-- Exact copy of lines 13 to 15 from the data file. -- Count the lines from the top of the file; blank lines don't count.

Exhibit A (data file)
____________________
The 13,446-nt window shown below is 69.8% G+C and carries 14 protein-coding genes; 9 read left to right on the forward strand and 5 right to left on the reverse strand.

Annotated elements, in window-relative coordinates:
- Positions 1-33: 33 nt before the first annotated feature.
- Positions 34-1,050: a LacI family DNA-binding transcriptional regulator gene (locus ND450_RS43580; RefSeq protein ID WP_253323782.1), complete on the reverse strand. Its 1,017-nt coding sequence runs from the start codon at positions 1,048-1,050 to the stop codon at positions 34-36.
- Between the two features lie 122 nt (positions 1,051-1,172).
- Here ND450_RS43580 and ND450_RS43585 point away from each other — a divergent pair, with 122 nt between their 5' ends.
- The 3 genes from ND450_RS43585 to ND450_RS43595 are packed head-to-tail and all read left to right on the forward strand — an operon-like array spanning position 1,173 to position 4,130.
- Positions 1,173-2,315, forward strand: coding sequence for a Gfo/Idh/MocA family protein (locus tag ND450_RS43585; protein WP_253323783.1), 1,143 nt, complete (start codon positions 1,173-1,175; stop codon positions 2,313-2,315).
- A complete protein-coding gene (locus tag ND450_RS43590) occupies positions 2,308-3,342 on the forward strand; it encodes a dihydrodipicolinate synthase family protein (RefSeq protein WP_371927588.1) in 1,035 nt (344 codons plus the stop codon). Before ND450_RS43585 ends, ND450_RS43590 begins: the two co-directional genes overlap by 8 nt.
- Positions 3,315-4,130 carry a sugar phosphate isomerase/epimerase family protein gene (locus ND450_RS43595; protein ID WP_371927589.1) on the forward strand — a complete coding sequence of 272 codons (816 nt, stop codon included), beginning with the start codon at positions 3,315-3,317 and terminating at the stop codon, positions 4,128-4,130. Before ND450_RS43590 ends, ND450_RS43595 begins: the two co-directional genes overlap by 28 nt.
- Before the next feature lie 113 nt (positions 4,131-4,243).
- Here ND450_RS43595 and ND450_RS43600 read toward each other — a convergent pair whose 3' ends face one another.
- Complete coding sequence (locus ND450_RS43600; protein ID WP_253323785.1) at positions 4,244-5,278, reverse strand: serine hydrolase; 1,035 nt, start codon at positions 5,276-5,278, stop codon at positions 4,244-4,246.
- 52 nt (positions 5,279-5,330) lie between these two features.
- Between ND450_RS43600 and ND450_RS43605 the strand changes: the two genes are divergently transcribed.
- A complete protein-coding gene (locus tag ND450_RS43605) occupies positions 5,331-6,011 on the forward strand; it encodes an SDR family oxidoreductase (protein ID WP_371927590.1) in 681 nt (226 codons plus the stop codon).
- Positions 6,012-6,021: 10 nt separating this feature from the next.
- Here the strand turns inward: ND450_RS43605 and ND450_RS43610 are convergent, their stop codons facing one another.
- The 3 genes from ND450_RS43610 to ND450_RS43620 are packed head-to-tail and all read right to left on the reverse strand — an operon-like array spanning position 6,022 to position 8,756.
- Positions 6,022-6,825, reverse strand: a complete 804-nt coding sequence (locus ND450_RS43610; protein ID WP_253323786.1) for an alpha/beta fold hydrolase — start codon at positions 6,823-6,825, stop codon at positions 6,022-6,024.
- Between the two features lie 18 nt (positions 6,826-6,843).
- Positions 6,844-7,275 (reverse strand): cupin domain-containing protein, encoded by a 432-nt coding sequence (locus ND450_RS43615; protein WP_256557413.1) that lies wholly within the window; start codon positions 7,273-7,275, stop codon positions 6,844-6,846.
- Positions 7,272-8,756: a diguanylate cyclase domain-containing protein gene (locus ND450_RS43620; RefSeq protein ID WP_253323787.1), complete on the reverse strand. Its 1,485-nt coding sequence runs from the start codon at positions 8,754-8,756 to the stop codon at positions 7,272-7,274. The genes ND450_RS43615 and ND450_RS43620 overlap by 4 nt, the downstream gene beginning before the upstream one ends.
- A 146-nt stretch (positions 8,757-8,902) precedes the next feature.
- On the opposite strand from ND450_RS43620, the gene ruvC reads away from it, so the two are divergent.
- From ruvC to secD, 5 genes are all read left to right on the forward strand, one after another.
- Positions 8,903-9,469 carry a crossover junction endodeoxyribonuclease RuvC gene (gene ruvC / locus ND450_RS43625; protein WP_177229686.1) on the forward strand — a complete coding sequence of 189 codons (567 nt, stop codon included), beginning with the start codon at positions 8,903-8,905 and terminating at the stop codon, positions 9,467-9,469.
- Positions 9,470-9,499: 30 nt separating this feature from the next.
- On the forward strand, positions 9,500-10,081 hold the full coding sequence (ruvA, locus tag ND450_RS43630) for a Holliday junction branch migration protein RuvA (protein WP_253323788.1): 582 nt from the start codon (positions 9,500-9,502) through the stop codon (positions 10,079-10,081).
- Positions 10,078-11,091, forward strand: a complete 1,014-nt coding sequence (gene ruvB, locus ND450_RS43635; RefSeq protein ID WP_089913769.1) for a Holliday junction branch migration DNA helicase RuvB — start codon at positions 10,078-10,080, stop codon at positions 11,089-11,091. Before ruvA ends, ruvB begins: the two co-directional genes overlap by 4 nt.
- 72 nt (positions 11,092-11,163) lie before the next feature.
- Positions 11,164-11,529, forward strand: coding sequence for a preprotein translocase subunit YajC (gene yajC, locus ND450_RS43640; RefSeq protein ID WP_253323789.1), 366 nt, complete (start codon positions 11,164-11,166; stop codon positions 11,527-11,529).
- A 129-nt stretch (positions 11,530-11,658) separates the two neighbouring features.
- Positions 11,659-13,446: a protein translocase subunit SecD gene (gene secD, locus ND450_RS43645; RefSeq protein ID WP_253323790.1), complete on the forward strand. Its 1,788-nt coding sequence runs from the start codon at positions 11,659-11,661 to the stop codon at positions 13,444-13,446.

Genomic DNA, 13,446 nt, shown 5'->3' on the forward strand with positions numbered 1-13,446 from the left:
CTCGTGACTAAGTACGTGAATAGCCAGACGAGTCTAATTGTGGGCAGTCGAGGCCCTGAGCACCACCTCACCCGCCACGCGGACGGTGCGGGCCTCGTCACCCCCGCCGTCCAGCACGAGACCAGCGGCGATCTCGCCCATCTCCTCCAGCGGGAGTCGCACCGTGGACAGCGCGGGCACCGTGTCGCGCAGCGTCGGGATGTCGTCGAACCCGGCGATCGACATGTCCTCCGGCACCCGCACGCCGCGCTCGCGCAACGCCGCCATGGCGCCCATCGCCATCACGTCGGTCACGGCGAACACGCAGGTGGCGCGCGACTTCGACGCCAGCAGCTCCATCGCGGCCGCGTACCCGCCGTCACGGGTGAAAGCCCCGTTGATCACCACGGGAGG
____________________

- Complete coding sequence (locus ND450_RS43600; protein ID WP_253323785.1) at positions 4,244-5,278, reverse strand: serine hydrolase; 1,035 nt, start codon at positions 5,276-5,278, stop codon at positions 4,244-4,246.
- 52 nt (positions 5,279-5,330) lie between these two features.
- Between ND450_RS43600 and ND450_RS43605 the strand changes: the two genes are divergently transcribed.